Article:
A study published May 23 on the Web page of Science magazine -- www.sciencemag.org -- found that a person with SARS is likely to infect three others.

That's fewer than other, common diseases such as measles, where a single case might generate 15 to 17 other cases, or a case of chicken pox, which would result in six to eight secondary cases, the Harvard School of Public Health team says.

"The bad news is, people are dying from SARS," Monto says. "The good news is, it doesn't spread that well."

The first coronavirus was identified in 1937. It was a strain found in birds that caused a disease called infectious bronchitis. But the coronavirus was hard to keep alive in a laboratory culture, making research difficult, Monto says.

Eight other studies over the years have shed some additional insight into the coronavirus.

One theory about SARS is that a strain of animal coronavirus changed when it transferred from animals to humans. In fact, the World Health Organization has traced the virus to a civet cat, a badger and a raccoon-like dog in China, officials reported.

Civet cats look like raccoons or weasels. The animals may have picked up the virus from contaminated feed, and passed it along to the food handlers who slaughtered them, authorities speculate.

Last week, WHO scientists found SARS antibodies in workers who handled these exotic animals at a market in southern China, lending further support to the theory that the disease jumped from animals to humans, a WHO scientist said last week.

Up to now, it was thought that the coronavirus didn't jump from one animal species to another.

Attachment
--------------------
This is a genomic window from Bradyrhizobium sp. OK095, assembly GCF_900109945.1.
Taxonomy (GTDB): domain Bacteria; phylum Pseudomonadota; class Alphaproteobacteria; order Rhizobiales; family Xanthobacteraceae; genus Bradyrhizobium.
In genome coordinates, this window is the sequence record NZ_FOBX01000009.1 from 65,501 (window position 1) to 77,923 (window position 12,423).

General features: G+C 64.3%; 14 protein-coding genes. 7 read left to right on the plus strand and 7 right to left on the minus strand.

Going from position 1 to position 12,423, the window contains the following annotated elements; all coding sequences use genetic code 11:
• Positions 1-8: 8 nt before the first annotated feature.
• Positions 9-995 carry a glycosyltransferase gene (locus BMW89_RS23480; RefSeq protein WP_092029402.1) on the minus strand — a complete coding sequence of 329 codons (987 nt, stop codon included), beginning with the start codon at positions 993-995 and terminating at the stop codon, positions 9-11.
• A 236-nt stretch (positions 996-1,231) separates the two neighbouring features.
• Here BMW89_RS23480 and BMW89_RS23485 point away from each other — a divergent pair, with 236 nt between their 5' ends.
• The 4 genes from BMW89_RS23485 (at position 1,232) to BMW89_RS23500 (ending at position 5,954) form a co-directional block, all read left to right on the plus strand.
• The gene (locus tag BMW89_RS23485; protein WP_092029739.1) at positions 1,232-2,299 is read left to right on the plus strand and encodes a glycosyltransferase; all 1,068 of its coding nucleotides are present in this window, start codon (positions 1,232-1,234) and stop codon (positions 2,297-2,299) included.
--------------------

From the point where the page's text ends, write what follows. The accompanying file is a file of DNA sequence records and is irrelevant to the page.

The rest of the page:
The strains also were considered seasonal, dying off in spring and re-emerging in the fall, he says.

Monto, who also serves on the advisory board to the National Institute of Allergy and Infectious Diseases, worries more about the United States being unprepared for the next flu pandemic -- the health term for a global epidemic -- than he is about SARS.

"We're trying to prepare for pandemics," he adds. "We've only now begun to get the attention of the World Health Organization."

After soaring interest in virology 40 years ago, the field went out of favor in the '70s when new antibiotics caused some experts to proclaim prematurely that infectious diseases had been conquered.

Monto hopes the SARS epidemic will persuade others that much more serious study, better tests and new drugs are needed.

He wants the United States and other nations to stockpile vaccines and drugs to protect people from flu. That's not happening. "Most world health authorities are scrambling to understand SARS," he says.

"SARS has told us we are not ready for a bioterrorism incident," says Monto, who directs the Michigan Bioterrorism and Health Preparedness Research and Training Center at University of Michigan.

"This will make us more prepared for any eventuality. It tells us this exercise in biopreparedness is really health preparedness, whether the disaster is man-made or natural.

"The other thing is: We need to realize we face an influenza pandemic. We know it takes eight months to make a vaccine.

"If we have imported SARS so easily to so many parts of the world, we're going to import a new influenza virus in many parts of the world," he says.